The 2022 AIATSIS Summit opened this morning on the traditional lands of the Kabi Kabi people of Queensland’s Sunshine Coast with a smoking ceremony led by Elder Maurice Mickelo. The first plenary session that followed included a musical performance by local musician Lyndon Davis and the opening address by AIATSIS CEO Craig Ritchie.
‘I am thrilled to be welcoming you to the largest Indigenous conference in Australia,’ Mr Ritchie told the gathering.
‘This year we have more than 1000 delegates, of which 700 are Aboriginal and Torres Strait Islander people from all over the country. We have more than 300 speakers covering five streams each day – 75 per cent of the speakers are First Nations people. We are also hosting international Indigenous brothers and sisters as part of the program.
‘Critical to the work that AIATSIS does is this important conversation around decolonising, or perhaps even the decolonialising of the archive, transforming this instrument of colonial control of knowledge into a source of cultural resurgence and revitalisation.
‘This year the summit will have a focus on improving the engagement of our education systems with stories and the cultures of First Nations people. There will be a conversation about recognition of our languages, our places, and our ways of seeing the world and understanding our place in it. There will be an important conversation about our place within higher education and particularly our place as knowledge holders within the academy.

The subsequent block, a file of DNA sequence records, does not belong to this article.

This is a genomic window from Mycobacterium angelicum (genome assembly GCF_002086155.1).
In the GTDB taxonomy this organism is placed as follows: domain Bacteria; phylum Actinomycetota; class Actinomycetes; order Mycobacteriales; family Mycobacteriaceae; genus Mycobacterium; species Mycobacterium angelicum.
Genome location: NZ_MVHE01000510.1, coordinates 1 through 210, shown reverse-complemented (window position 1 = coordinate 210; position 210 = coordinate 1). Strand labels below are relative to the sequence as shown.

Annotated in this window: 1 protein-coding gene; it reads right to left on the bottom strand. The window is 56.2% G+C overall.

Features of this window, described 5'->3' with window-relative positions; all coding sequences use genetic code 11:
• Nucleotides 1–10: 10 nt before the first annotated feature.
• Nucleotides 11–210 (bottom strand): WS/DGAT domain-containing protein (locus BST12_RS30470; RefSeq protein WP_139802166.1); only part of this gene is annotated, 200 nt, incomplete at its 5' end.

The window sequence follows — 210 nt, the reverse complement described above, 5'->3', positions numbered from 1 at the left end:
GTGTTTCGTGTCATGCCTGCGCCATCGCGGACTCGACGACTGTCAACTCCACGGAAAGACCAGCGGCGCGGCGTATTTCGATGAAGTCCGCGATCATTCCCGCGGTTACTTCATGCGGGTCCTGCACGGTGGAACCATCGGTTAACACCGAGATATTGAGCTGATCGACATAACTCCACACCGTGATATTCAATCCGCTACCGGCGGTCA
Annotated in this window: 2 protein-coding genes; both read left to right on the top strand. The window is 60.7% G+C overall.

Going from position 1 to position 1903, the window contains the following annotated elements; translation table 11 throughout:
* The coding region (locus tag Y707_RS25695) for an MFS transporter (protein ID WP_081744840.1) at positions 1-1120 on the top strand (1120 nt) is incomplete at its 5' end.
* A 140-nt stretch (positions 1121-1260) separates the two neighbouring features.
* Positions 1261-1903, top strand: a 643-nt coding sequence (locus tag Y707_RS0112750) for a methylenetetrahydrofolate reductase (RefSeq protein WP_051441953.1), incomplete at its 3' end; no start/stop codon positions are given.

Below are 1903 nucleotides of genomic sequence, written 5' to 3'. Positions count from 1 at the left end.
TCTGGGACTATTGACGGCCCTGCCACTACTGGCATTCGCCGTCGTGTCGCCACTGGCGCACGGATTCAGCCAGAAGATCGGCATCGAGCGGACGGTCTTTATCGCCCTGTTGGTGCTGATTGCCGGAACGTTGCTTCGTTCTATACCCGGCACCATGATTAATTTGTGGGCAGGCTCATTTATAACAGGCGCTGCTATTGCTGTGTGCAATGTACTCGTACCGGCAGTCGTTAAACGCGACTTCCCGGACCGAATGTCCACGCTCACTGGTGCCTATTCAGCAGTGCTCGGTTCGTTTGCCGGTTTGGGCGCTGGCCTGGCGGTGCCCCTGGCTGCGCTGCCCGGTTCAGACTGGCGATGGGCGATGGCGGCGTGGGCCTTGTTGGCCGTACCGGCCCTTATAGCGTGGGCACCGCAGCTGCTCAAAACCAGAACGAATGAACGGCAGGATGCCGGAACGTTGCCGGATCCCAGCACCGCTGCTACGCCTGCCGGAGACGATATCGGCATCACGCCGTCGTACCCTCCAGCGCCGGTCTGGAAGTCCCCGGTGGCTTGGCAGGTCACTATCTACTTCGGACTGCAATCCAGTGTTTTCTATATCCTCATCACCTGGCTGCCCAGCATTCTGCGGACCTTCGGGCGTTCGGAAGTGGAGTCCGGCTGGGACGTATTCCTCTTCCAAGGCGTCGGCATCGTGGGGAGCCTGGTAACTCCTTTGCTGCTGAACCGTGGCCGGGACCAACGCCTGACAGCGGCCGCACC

‘There’ll be another conversation about the issues around protecting our heritage understanding and respecting our science and the way that we have managed Country, and continue to manage Country now.
‘Of course, critical to the summit in 2022 is the recognition that it is 30 years since the High Court brought down its decision in Mabo 2, the Mabo decision.
‘All of these are our markers, points along our long and continuing stories as aboriginal and Torres Strait Islander people. But they are not the story itself. The story of our lives as individuals and as communities and as nations happens between these points as we take up the theme of this year’s summit – navigating the spaces in between events and places and times.
‘Navigating those spaces means that our focus is less on objects, trying to understand their detail, and much more on processes of interaction and relationship among and between those objects.’
In the parallel sessions that followed today’s opening speakers explored subthemes such as belonging and identity, with discussions on connection to Country and community, on sovereignty, on education, on future paths – sharing local experiences and successes across regions.
Sessions over the coming week will consider the ambitions delegates hope to create for their communities, and what is needed to get there. The AIATSIS Summit is the opportunity for Indigenous peoples to discuss the matters that are priorities for their communities and to do so in formats that suit their needs.
The Kabi Kabi people of the Sunshine Coast region are the hosts for the 2022 AIATSIS Summit, which AIATSIS is organising in partnership with Queensland South Native Title Services.
Follow the summit in real time on social media: #aiatsisSUMMIT